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Documents and Visa types

You wish to go to France? Depending on your nationality, you will need a visa. Depending on the duration and purpose of your stay in France, you may have to request for different types of visa.

For short stays, European regulations specify the list of countries whose nationals are exempt from visa requirement to enter the Schengen Area. Countries list can be found here.

Short-stay visas

If you travel to France for stays of less than or not exceeding 90 days, you will need to apply for a Schengen visa. This visa is valid for France and for all, the 26 countries of the Schengen Area).

However, it is not valid for the territories and communities overseas (including: New Caledonia, French Polynesia, Saint Barthélemy, Saint Martin, Saint Pierre and Miquelon and Wallis and Futuna = CTOM) and Oversea Departments (include: Guadeloupe, Guyana, Reunion, Martinique and Mayotte = DROM).

As part of bilateral agreement, the French Consulate in Vietnam represents Malta and Estonia for issuing only short-stay Schengen visa.

To apply for a Schengen visa, you must file your application with the consulate or embassy of the country which is your main destination in Schengen (corresponds to the main purpose of your stay, or in the country of the longest stay, or, otherwise the country of the first entry in the Schengen area).

A short-stay visa can be issued for several purpose:  tourism, private visit, family visits, or business travels (conference, trade visit, fairs, training session,…). Under certain conditions, it may be valid for internships.

Reminder

Applications shall be lodged no more than three months before the start of the intended visit (article 9, Community Code on Visas).

Please be informed that a Schengen visa has a limited territoriality validity and cannot be extend to the French oversea Departments (DROM) = Guadeloupe, Guyana, Reunion, Martinique and Mayotte =, the territories and communities overseas (CTOM) = New Caledonia, French Polynesia, Saint Barthélemy, Saint Martin, Saint Pierre and Miquelon and Wallis and Futuna.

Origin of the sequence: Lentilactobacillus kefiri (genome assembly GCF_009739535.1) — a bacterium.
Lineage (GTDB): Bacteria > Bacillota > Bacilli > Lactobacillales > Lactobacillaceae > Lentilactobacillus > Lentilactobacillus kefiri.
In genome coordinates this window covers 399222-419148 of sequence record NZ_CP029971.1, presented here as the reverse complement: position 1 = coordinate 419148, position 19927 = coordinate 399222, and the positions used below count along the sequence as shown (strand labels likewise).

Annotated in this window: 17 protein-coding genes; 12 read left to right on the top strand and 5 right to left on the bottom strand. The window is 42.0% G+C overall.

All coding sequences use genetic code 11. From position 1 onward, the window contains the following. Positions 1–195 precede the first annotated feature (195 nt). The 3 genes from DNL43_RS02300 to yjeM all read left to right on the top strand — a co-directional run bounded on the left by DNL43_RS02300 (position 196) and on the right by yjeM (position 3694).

Then, if you plan to travel to a French DROM or CTOM you should apply for a separated visa.

Long-stay visas

If your stay exceeds 90 days, you must obtain a long-stay visa. This is particularly the case if you are a student, if you are employed in France (the members of your family who will accompany you will also need to apply for a visa for mission employee family). If you want to stay in France for more than 90 days for other reasons, you must request a long stay visitor visa.

Visas for spouse of French or European Union citizen

As spouse of a French or European citizen, you will be offered the privileged conditions for obtaining a short stay visa, which will allow you to make regular return trips to France and the Schengen area for stays not exceeding 90 days (and for a maximum of 180 days per year). You also benefit from preferential conditions for a long-stay visa allowing you to establish yourself in France.

Other visa

Find here other visa kinds which could suit with your travel purpose.

ATTENTION: Delays can be expected for the issuance of visas. You can make your visa application up to 90 days before the date of departure. Whatever happens, you must make your visa application at least 15 working days before the date of departure. To submit your application, please kindly make an appointment in advance and  you can contact our call center to have more information by calling + 84 (0)24 3939 2662. In case of refusal of visa application, fees are not refundable.

 

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